Gum Disease Treatment
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Gum Disease Treatment
In the US today, half of all adults over the age of 30 have some stage of gum disease. If left untreated, gum disease leads to loss of tissue and bone that support the teeth, eventually leading to tooth loss. And in large part due to the inflammation of the gums and bacterial spread, gum disease has also been linked to numerous other health issues including heart and lung diseases, diabetes, stroke, dementia, and pregnancy complications.
The good news is that gum disease is almost entirely preventable with good oral hygiene and regular dental checkups. In its early stage, it can usually be reversed simply by brushing and flossing daily and properly, and perhaps a regular cleaning at your dentist’s office. And even in moderate to advanced stages, it can often still be reversed with appropriate dental treatment.
Stages of Gum Disease
There are three stages of periodontal (gum) disease: gingivitis, periodontitis, and advanced periodontitis. Gum disease is often completely painless so it is important to be aware of the signs and symptoms!
Gingivitis is the mildest form of periodontal disease. At this stage, bacteria in plaque have built up, leaving the gums irritated, inflamed, red, and sometimes prone to bleeding easily when teeth are brushed. The space between teeth and gum begins to get deeper, forming pockets. Only the gums are affected and it is highly treatable; there has been no damage to bone or other tissue yet. Starting from this stage, persistent bad breath or metallic taste in the mouth can occur. Though it is sometimes difficult to detect any of these symptoms without a dental examination if left untreated gingivitis can progress to periodontitis.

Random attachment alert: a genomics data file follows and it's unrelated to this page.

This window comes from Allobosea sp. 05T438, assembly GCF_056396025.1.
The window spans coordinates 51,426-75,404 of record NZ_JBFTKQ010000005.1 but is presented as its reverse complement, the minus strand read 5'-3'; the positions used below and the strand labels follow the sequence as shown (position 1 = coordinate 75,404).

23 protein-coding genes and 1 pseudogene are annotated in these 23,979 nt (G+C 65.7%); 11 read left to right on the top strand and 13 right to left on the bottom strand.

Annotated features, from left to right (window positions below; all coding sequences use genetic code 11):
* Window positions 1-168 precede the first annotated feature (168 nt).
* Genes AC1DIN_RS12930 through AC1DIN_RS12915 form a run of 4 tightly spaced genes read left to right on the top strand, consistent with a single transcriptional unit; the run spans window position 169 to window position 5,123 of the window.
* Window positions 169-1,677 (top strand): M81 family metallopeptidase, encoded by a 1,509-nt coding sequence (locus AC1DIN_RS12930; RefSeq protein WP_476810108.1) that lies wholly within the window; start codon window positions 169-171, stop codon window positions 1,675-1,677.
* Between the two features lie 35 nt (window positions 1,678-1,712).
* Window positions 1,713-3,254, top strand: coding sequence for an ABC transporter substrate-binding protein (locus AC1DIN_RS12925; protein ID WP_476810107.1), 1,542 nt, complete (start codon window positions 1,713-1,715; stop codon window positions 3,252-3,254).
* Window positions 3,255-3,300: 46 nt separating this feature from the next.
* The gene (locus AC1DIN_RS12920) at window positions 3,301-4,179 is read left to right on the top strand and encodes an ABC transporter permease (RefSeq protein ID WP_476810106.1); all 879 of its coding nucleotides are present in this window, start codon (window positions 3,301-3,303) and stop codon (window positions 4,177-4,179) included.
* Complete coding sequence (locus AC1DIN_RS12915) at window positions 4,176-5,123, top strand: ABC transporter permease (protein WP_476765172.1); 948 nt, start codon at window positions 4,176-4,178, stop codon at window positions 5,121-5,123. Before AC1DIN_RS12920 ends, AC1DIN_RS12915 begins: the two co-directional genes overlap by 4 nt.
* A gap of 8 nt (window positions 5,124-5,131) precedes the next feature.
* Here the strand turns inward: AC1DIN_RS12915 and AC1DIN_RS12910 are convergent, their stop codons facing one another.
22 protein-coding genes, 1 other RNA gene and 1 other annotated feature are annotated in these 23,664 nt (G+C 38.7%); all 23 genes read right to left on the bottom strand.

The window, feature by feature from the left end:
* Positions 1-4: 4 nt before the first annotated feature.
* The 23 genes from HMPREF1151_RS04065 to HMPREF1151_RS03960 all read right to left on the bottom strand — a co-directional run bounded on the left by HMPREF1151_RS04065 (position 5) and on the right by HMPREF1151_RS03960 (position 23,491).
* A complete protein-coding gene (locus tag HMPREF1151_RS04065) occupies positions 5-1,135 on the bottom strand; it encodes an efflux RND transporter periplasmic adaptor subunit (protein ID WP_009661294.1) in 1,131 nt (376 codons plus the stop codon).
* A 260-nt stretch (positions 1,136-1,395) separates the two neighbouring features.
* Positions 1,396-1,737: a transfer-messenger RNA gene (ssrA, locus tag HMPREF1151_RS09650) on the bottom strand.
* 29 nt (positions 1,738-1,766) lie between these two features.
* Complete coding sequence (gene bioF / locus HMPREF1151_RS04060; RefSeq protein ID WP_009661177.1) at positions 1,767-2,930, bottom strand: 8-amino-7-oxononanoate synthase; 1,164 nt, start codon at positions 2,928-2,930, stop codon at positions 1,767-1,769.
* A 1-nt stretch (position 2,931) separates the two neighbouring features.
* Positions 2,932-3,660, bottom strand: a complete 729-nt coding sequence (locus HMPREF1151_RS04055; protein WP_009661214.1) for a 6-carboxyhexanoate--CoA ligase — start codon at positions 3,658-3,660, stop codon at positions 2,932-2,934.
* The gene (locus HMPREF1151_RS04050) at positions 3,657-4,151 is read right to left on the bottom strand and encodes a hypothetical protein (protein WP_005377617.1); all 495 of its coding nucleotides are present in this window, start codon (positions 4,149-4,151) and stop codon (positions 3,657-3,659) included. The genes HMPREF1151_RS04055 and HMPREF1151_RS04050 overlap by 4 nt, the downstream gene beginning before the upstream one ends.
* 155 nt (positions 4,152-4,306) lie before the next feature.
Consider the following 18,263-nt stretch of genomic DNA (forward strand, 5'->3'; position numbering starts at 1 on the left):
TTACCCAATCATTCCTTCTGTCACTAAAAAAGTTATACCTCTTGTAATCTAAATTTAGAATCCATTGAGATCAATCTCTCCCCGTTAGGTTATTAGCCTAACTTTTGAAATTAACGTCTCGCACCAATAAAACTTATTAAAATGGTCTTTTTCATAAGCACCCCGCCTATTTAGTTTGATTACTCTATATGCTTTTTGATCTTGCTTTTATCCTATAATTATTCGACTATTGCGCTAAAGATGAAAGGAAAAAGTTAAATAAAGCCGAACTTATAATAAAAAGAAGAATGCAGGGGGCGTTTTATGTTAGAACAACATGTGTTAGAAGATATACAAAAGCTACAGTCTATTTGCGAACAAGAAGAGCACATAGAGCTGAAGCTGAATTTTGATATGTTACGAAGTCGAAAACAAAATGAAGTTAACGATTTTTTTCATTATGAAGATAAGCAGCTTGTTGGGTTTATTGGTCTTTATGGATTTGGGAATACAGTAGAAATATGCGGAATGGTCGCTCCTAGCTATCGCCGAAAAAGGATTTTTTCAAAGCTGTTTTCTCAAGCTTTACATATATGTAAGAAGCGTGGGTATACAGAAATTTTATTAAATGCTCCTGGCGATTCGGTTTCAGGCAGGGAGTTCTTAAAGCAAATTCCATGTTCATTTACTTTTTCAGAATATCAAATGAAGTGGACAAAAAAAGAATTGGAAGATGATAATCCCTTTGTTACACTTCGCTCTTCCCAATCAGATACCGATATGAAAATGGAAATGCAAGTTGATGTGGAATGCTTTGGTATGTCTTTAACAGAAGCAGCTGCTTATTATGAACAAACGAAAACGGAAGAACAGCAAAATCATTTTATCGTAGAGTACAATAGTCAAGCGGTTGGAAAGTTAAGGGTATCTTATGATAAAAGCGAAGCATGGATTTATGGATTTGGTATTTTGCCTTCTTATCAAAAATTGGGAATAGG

Periodontitis is a serious gum infection that has spread to the bone supporting the teeth. Pockets between the teeth get deeper, in which debris, bacteria, and plaque can accumulate and spread below the gum line. Redness, swelling, and bleeding develop or worsen. In this stage of periodontal disease, some irreversible bone and tissue loss occurs, and teeth may start to feel a bit lost. In Advanced Periodontitis, pockets deepen even more and can fill with pus. Toxins from the buildup of bacterial plaque and tartar cause further deterioration of gum tissue, bone, and ligaments that support the teeth. Teeth often feel extremely sensitive to hot and cold, loose, and may even need to be removed to prevent the disease from spreading further.